Sprout Mortgage Shuts Down

An unfortunate headline in the troubled mortgage industry this week, Sprout Mortgage abruptly shut down its operations on July 6th, laying off all 300 employees.

The leading non-QM mortgage originator, was reportedly finalizing a lifeline from Citi when the CEO decided to pull the plug, call off the deal and close down the company.

According to reports, Michael Strauss, CEO of Sprout Mortgage, cancelled the Citibank financing Wednesday morning. At 3pm EST, he informed Elliott Salzman, Sprout Mortgage EVP, of his decision to close the company. At 4:30pm, Shea Pallante, President of Sprout Mortgage, delivered the unfortunate news on at an all hands conference call.

Employees were informed that they would not be receiving pay for the current and prior pay period (a total of nearly 3 weeks).

The collapse of Sprout Mortgage comes during an extreme downturn in the mortgage lending industry. With interest rates on the rise, the demand for mortgages has hit a multi-decade low, with lenders seeing nearly 40% decline in purchase loan volume and a nearly 80% decline in refinance demand.

30 Year Fixed Rate Mortgage vs. Non-QM DSCR Loan Interest Rates

DSCR Loan Index

Source: DSCR Loan Index by OfferMarket

What Happened To Sprout Mortgage

Like so many other lenders, Sprout Mortgage was unable to sell off newly originated mortgages, a critical part of the origination business that replenishes capital to originate new loans. To clarify, very few firms that originate 30 year fixed rate mortgages want to keep these relatively low interest loans on their balance sheet, so they them into the securitization market for a profit and continue their origination operation.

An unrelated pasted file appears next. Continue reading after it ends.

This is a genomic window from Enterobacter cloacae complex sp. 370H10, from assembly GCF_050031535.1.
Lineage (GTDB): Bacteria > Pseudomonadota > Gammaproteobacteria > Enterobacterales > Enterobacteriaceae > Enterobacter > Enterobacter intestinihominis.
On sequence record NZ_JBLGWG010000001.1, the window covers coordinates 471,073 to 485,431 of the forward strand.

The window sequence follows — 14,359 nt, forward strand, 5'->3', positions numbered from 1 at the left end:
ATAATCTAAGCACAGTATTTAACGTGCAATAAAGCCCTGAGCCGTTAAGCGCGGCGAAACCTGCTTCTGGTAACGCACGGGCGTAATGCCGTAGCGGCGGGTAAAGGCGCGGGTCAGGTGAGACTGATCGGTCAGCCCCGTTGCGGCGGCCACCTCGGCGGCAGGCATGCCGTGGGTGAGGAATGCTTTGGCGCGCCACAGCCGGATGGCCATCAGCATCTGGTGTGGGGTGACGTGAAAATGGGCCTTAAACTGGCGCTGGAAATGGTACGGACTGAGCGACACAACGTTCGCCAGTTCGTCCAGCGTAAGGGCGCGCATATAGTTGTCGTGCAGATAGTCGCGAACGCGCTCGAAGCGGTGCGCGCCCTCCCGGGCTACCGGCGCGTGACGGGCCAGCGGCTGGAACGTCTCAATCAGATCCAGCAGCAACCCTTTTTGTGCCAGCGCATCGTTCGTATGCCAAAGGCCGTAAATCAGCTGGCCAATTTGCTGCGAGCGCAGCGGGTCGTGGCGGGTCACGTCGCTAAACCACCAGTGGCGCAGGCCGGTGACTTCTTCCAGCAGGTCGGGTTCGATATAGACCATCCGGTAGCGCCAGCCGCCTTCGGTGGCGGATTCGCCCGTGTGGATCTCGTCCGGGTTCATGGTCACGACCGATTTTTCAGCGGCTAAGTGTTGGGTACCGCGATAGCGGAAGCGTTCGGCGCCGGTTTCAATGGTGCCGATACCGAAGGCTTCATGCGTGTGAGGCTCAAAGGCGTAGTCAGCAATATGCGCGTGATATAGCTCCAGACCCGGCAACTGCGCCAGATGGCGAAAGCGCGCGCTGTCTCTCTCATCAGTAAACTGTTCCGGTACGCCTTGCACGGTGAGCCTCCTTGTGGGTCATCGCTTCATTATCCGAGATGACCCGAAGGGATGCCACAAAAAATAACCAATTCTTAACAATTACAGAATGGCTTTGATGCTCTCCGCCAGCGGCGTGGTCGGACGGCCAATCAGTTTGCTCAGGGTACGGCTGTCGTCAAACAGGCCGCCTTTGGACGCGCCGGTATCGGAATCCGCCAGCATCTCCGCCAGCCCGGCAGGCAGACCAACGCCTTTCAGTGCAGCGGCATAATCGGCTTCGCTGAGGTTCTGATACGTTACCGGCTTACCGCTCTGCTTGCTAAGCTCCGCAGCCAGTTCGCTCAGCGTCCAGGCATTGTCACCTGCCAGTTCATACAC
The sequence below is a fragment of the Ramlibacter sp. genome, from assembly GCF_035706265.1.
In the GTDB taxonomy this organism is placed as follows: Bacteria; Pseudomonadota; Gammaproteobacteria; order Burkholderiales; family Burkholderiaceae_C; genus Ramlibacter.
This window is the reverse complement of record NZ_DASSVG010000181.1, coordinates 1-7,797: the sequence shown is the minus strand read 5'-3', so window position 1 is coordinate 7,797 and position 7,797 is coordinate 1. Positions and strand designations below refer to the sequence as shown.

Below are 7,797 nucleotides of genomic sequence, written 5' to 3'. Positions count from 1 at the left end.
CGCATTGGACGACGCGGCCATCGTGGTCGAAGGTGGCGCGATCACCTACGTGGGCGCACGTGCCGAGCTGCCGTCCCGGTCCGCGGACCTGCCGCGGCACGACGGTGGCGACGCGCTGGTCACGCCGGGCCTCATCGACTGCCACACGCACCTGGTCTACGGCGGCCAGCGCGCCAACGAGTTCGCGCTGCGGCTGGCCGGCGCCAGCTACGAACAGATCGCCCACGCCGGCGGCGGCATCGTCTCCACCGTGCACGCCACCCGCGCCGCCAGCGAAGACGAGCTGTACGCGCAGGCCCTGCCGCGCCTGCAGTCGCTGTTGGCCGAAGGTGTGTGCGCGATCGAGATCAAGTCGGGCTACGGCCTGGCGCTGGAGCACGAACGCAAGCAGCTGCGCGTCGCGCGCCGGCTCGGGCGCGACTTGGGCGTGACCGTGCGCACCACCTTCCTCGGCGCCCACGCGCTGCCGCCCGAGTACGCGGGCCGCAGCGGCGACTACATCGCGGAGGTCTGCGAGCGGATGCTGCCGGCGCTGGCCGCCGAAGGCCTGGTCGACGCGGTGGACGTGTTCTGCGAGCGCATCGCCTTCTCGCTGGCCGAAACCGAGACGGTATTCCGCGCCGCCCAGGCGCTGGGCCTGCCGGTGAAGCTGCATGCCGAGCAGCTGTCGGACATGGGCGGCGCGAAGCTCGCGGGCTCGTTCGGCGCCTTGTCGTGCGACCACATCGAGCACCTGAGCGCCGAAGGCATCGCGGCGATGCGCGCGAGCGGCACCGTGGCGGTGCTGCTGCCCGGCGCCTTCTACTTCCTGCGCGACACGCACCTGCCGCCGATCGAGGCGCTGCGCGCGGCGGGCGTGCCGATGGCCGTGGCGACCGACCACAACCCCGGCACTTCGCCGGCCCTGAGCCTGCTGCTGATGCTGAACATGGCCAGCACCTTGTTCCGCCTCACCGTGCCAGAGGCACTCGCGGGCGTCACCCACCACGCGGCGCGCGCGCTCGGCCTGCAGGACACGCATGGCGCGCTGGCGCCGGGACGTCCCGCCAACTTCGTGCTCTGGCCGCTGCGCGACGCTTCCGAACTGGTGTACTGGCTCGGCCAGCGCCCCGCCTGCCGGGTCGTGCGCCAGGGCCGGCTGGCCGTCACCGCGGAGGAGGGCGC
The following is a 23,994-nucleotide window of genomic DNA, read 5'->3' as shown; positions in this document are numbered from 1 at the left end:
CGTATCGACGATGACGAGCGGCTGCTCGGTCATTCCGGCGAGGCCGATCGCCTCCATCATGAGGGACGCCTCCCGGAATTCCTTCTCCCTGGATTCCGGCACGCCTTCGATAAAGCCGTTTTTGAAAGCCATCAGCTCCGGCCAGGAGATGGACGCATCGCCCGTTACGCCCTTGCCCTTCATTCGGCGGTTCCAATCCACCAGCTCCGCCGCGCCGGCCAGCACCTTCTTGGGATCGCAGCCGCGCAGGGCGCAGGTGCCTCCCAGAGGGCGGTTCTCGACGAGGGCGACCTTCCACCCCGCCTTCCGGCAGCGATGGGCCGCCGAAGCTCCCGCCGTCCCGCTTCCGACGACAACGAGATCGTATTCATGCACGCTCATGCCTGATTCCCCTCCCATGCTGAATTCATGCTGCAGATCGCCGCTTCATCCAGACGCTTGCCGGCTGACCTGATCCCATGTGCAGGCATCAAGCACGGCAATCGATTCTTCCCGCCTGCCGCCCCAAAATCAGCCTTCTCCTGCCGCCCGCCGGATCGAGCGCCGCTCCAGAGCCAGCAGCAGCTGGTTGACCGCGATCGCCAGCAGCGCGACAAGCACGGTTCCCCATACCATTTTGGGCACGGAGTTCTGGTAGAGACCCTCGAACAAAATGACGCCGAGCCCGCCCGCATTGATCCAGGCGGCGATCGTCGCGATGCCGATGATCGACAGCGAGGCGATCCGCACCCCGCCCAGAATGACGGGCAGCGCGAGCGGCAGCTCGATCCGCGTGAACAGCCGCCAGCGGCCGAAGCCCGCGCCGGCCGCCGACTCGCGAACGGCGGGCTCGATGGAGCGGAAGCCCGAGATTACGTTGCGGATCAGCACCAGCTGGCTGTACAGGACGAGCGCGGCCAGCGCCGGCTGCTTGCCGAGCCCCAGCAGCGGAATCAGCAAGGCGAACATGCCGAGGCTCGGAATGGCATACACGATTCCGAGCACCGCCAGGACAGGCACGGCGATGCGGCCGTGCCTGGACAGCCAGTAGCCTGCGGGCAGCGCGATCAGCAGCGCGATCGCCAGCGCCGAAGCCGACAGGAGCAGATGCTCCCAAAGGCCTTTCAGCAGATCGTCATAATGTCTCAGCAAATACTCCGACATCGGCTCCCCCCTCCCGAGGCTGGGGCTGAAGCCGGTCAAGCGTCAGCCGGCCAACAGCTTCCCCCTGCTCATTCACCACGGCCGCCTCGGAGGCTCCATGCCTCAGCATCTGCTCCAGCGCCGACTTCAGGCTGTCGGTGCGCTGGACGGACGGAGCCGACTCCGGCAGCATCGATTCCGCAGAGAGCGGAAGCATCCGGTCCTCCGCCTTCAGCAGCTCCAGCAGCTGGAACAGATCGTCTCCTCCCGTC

When rates increase, the value of the mortgages held by origination firms (private lenders, non-QM lenders) decline in value, meaning they would likely need to be sold at a loss in order to get them off their balance sheet. As if this scenario isn’t bad enough, the firms that purchase and securitize these loans have stopped or dramatically slowed down their purchasing of these loans because their clients who buy these securities — institutional fixed income investors (pension funds, insurance companies) — stopped or slowed down their purchasing of non-QM mortgage backed securities.

It was reported that Sprout Mortgage was trying to sell a $190 million loan portfolio, but was only able to offload $90 million.

There are important questions that remain unanswered:

  • Why did Sprout Mortgage call off their funding lifeline from Citibank?
  • Does shutting down imply industry executives foresee a prolonged dysfunctional environment for non-QM lending?

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